There are lots of developments out there that are currently half-built. Keep a healthy dose of skepticism about these scenarios, even though you may be getting a great deal. In an uncertain world, it’s possible that you may be buying into a development or community that may never be fully completed — or may take a long time to finish. The worst-case scenario: You’ll be stuck with an unsellable house in the middle of an unfinished community. I’ve driven into many developments in which only 10 of the 40 lots have houses already built. The other 30 lots are giant plots of dirt that kick up sand and dust the moment the wind picks up. Though it may seem like a really good deal to you now, it will become very difficult to resell if you need to move before the entire community is completed. You need to ask specific questions about the number of lots sold and currently under contract. You may want to reconsider being the first or second out of 50 and buy in a later phase when there’s more certainty.

2. Being Fooled By the Picture-Perfect Model Home

Want to know one of the secrets of the new home trade? When buying new construction, you almost never ever get to see your actual home or unit. You see a model or prototype that is similar in floor plan to the home or apartment you are purchasing. Those model homes are always decorated and dressed to look magnificent. The developers and designers employ all kinds of techniques to make the model home appear bigger than it actually is. Often times they have furnished and staged them with slightly smaller-scale furnishings to make the rooms look bigger. For example, bedrooms generally have double-sized mattresses rather than traditional queens or kings.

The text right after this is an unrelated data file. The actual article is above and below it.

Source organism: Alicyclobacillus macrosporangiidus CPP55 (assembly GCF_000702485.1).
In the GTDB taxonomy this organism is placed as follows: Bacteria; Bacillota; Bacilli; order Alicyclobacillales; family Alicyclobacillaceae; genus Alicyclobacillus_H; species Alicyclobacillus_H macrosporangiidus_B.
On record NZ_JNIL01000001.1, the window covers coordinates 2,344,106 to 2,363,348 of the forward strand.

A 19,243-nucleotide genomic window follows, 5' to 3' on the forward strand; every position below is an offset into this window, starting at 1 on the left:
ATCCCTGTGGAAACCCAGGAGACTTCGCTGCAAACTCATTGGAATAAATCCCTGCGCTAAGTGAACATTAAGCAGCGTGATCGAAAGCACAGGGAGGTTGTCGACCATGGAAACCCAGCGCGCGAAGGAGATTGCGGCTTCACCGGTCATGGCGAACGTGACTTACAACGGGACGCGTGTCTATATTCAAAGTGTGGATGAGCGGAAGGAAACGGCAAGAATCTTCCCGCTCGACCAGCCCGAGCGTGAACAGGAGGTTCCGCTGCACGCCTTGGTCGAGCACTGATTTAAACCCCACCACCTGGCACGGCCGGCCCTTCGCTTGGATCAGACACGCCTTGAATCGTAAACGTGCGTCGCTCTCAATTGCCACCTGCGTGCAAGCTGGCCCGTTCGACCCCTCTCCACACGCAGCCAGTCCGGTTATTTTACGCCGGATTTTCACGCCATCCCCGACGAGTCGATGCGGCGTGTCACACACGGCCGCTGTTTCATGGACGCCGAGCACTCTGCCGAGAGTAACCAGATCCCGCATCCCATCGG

3. Falling For the Sneakiest Model Home Trick

Builders often pull off the most deceiving of tricks in their model homes when they remove most of the interior doors between rooms to give the model home a much greater feeling of space and flow. I’ll bet you have never even noticed. Don’t let that little door trick slam you in the face! Be sure to consider the space when the doors are on the hinges and shut tight!

4. Not Knowing What’s Included vs. Extras and Upgrades

What’s extra? Find out exactly what upgrades are ― and are not ― included in the price you are being quoted. For example, you may think you’re getting an incredible deal, but what you didn’t think to ask was if the finished basement and the gourmet kitchen package are included. And, oh yeah, the walk-in shower isn’t included in your basic package. Once you start adding in those “wow” elements, the price can skyrocket from affordable to out-of-your-budget.